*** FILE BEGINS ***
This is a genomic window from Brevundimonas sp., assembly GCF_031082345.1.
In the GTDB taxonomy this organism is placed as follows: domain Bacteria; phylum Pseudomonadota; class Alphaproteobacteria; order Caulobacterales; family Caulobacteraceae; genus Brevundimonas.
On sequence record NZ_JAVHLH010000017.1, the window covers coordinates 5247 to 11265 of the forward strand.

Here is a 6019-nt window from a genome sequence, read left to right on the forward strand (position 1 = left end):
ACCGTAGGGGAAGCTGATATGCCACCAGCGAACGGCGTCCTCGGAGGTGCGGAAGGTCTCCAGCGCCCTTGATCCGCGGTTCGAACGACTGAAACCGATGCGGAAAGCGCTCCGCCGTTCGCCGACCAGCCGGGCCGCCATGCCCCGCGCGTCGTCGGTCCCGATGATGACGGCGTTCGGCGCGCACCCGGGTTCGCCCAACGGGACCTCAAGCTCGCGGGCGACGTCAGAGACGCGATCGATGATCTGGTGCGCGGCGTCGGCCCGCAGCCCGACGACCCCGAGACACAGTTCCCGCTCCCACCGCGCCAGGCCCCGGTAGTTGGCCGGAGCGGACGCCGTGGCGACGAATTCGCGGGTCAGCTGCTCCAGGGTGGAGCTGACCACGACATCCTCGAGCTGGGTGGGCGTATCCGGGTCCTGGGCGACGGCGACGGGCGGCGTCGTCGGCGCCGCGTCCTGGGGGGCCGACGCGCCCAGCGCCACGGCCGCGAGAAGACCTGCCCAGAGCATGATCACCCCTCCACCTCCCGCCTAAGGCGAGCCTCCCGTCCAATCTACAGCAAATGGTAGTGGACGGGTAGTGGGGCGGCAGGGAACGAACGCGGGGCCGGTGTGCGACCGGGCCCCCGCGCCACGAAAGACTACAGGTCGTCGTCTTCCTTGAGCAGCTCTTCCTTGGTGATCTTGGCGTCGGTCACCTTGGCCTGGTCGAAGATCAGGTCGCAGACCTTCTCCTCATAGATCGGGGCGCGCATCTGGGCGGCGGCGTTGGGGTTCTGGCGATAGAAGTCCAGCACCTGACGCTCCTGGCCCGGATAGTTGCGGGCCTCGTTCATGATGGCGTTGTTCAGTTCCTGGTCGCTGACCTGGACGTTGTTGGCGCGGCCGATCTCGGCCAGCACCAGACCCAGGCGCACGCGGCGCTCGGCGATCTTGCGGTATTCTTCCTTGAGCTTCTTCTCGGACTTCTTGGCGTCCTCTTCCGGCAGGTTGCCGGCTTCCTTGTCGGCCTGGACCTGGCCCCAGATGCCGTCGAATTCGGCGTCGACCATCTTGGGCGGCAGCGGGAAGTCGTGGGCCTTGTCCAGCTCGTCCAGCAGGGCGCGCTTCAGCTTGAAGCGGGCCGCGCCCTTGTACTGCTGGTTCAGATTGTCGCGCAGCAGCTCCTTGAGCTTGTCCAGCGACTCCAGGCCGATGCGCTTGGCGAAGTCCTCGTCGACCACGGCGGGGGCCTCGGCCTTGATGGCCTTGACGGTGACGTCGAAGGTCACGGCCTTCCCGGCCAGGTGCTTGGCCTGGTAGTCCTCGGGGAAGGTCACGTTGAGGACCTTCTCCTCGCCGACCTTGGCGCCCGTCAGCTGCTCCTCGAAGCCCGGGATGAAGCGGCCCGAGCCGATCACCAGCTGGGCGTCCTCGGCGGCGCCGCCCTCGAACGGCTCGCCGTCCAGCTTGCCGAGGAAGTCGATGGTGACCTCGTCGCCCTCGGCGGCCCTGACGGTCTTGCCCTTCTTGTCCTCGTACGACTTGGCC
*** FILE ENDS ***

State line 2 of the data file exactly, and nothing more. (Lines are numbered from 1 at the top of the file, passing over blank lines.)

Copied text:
In the GTDB taxonomy this organism is placed as follows: domain Bacteria; phylum Pseudomonadota; class Alphaproteobacteria; order Caulobacterales; family Caulobacteraceae; genus Brevundimonas.